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For good results you should always make an outer loop that calls the measuring function something like 10 times so when HotSpot replaces the interpreted code, it actually takes effect. This code mixes the interpreted performance with the compiled performance. –  Marko Topolnik Aug 23 '12 at 12:16
    
@MarkoTopolnik you mean like that? –  brimborium Aug 23 '12 at 12:27
    
Yes, that would be close to it. You could pull the printlns into the methods, that would make it unnecessary to use static variables. This is definitely the recommended approach for any microbenchmark and I routinely observe shrinking times after the first one or two runs. –  Marko Topolnik Aug 23 '12 at 12:30
    
@MarkoTopolnik Yes, you are right, the t1 measurement (for (int) (mFloat + 0.5)) reduces almost by a factor of 2 during the first 3 runs. Thanks for your suggestion. –  brimborium Aug 23 '12 at 12:37
    
Thanks, guys. I may do some benchmarking on my platform (Android) and see if I get the same results. BTW, sorry for the confusion, but FloatMath is part of Android, not standard Java. That was my oversight. –  robguinness Aug 23 '12 at 12:40

Based on the Q&A's that I think you are referring to, the relative efficiency of the various methods depends on the platform you are using.

But the bottom line is that:

  • the latest JREs have the performance fix for Math.floor / StrictMath.floor, and
  • unless you are doing an awful lot of rounding, it probably doesn't make any difference which way you do it.

References:

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You may benchmark it by using System.currentTimeMillis(). You will see that difference is too little

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2  
When you want to do benchmarking then you should use System.nanoTime() and not System.currentTimeMillis(). –  Fabian Barney Aug 23 '12 at 12:18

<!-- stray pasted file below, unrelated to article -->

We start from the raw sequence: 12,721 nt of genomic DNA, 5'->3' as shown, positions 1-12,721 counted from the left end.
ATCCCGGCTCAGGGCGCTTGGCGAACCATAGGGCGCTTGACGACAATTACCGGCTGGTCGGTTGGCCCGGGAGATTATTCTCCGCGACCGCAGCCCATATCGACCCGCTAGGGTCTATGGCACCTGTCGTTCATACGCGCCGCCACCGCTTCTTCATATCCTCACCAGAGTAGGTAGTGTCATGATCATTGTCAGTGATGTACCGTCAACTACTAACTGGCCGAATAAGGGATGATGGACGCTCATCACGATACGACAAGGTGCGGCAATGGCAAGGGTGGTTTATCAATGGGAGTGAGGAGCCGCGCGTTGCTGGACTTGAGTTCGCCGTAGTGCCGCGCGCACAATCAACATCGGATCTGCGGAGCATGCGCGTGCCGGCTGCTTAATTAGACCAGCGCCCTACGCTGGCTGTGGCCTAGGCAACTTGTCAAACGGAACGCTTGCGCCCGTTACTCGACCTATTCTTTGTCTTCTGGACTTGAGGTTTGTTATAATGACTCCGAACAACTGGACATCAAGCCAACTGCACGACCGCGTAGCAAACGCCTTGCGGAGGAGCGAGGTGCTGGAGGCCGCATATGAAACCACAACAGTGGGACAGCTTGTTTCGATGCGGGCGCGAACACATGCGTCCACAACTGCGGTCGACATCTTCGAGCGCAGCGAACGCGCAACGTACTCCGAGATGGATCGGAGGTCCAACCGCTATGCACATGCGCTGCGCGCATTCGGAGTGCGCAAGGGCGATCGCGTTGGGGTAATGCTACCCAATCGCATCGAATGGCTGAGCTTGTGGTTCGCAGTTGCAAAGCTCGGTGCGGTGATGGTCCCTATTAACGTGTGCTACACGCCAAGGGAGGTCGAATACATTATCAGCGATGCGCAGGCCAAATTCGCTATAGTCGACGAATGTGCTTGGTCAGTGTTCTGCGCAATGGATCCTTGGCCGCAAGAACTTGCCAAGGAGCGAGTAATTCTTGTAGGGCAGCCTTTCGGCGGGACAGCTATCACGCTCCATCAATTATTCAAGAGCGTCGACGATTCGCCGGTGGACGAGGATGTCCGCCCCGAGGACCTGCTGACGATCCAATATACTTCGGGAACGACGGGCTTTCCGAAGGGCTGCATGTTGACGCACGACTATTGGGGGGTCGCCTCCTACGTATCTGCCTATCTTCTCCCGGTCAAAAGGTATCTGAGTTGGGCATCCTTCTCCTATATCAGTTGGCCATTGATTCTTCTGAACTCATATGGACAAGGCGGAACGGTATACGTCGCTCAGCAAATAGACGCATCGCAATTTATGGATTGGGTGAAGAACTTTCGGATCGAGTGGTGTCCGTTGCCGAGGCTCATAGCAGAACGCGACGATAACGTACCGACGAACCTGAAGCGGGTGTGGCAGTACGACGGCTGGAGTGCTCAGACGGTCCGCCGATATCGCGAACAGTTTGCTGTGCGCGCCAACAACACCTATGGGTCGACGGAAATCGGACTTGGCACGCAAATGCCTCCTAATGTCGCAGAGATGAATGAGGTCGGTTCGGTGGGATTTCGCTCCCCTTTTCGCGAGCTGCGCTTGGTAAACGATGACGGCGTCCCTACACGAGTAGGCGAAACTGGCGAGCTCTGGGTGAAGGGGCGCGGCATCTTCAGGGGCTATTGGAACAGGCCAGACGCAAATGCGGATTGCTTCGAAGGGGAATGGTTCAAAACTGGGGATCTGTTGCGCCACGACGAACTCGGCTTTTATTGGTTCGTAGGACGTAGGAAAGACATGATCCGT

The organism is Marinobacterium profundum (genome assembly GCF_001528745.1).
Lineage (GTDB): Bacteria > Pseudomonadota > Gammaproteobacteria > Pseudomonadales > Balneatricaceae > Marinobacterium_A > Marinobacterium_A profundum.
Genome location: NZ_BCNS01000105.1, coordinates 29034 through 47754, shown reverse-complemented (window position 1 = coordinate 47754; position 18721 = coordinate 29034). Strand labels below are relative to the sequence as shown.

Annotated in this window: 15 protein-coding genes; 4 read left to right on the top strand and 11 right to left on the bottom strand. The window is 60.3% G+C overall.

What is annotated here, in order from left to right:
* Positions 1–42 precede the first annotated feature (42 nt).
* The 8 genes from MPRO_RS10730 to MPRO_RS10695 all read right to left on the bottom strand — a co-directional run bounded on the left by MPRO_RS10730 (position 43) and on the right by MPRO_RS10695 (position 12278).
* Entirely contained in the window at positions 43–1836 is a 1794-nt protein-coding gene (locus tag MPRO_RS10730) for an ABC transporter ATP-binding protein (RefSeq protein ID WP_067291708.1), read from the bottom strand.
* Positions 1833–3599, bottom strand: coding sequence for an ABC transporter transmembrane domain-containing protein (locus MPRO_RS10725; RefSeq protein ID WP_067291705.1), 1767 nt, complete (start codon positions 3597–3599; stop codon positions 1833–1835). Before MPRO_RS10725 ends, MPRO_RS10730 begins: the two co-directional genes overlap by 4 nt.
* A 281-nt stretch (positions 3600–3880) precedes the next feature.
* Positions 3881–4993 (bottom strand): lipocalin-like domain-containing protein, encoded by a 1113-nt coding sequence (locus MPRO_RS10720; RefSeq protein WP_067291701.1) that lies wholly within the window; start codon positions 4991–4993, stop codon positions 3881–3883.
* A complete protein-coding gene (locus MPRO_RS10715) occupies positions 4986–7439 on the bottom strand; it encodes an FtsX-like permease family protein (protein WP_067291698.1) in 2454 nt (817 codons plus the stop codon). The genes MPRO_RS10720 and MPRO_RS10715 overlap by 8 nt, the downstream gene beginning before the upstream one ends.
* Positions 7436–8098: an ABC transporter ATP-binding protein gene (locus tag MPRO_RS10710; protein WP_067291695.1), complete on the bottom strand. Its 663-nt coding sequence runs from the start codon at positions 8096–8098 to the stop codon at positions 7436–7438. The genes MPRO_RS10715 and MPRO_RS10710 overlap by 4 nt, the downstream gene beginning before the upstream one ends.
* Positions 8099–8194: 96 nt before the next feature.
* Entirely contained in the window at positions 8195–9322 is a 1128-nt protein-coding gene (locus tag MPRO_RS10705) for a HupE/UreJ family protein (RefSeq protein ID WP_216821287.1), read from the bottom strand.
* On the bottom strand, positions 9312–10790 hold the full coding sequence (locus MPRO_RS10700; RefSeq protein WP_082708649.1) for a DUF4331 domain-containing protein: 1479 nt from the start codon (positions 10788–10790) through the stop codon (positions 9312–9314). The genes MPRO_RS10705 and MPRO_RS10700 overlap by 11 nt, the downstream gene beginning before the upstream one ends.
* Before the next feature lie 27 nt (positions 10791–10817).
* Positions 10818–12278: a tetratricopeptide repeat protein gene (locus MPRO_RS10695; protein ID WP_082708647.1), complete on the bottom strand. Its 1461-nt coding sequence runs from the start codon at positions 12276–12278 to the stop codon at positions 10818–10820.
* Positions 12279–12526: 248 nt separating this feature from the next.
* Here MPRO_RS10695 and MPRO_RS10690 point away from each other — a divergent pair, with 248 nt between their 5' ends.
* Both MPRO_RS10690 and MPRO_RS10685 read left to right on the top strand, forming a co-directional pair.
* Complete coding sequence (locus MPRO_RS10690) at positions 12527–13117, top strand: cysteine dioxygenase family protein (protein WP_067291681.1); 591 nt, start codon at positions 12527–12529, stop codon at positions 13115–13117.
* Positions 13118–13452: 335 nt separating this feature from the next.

It's not absolutely necessary. If you measure times in excess of 10 ms, there's no particular need for nanoTime. –  Marko Topolnik Aug 23 '12 at 12:32
    
That's why I said "should" and not "must". Nevertheless it's good style to always use nanoTime for such cases. –  Fabian Barney Aug 23 '12 at 12:35
    
The difference between the first two is actually quite remarkable (not tested it on Android though)... –  brimborium Aug 23 '12 at 12:42
1  
@PeterLawrey OK, then I'm doing it right already since I invoke the 1e4-iteration method 10 times from outside. This will work even on JRockit. –  Marko Topolnik Aug 23 '12 at 13:40

I should go for Math.round(mFloat) cause it's encapsuling rounding logic in a method (even if it's not your method).

According with its documentation the code you've written is the same that Math.round executes (except it checks border cases).

Anyway what is more important is the time-complexity of your algorithm, not the time for small constant-like things... Except you are programming something that will be invoked millions of times! :D

Edit: I don't know FloatMath. Is it from JDK?

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I think FloatMath is an android library... –  brimborium Aug 23 '12 at 12:14
    
Yes, FloatMath is from android...sorry for that. I didn't look close enough to realize where it was coming from. –  robguinness Aug 23 '12 at 12:36

Simply adding 0.5 will give an incorrect result for negative numbers. See Faster implementation of Math.round? for a better solution.